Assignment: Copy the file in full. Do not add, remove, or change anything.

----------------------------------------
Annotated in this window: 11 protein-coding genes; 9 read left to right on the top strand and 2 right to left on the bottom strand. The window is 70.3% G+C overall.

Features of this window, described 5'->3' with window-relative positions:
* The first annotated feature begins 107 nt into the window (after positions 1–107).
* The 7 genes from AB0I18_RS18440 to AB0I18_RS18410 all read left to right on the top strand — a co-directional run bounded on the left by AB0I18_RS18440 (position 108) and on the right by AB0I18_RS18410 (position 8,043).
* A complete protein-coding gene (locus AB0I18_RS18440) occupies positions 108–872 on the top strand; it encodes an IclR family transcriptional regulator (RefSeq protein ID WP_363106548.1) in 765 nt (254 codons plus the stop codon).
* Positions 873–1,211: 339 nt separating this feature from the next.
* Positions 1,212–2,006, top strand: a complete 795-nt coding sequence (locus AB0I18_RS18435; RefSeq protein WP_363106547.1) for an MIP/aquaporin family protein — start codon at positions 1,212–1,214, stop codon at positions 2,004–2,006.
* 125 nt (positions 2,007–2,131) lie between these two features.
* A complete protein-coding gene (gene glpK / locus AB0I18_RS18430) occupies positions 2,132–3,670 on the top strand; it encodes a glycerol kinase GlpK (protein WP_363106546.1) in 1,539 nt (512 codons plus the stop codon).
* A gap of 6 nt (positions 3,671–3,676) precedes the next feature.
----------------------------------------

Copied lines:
Annotated in this window: 11 protein-coding genes; 9 read left to right on the top strand and 2 right to left on the bottom strand. The window is 70.3% G+C overall.

Features of this window, described 5'->3' with window-relative positions:
* The first annotated feature begins 107 nt into the window (after positions 1–107).
* The 7 genes from AB0I18_RS18440 to AB0I18_RS18410 all read left to right on the top strand — a co-directional run bounded on the left by AB0I18_RS18440 (position 108) and on the right by AB0I18_RS18410 (position 8,043).
* A complete protein-coding gene (locus AB0I18_RS18440) occupies positions 108–872 on the top strand; it encodes an IclR family transcriptional regulator (RefSeq protein ID WP_363106548.1) in 765 nt (254 codons plus the stop codon).
* Positions 873–1,211: 339 nt separating this feature from the next.
* Positions 1,212–2,006, top strand: a complete 795-nt coding sequence (locus AB0I18_RS18435; RefSeq protein WP_363106547.1) for an MIP/aquaporin family protein — start codon at positions 1,212–1,214, stop codon at positions 2,004–2,006.
* 125 nt (positions 2,007–2,131) lie between these two features.
* A complete protein-coding gene (gene glpK / locus AB0I18_RS18430) occupies positions 2,132–3,670 on the top strand; it encodes a glycerol kinase GlpK (protein WP_363106546.1) in 1,539 nt (512 codons plus the stop codon).
* A gap of 6 nt (positions 3,671–3,676) precedes the next feature.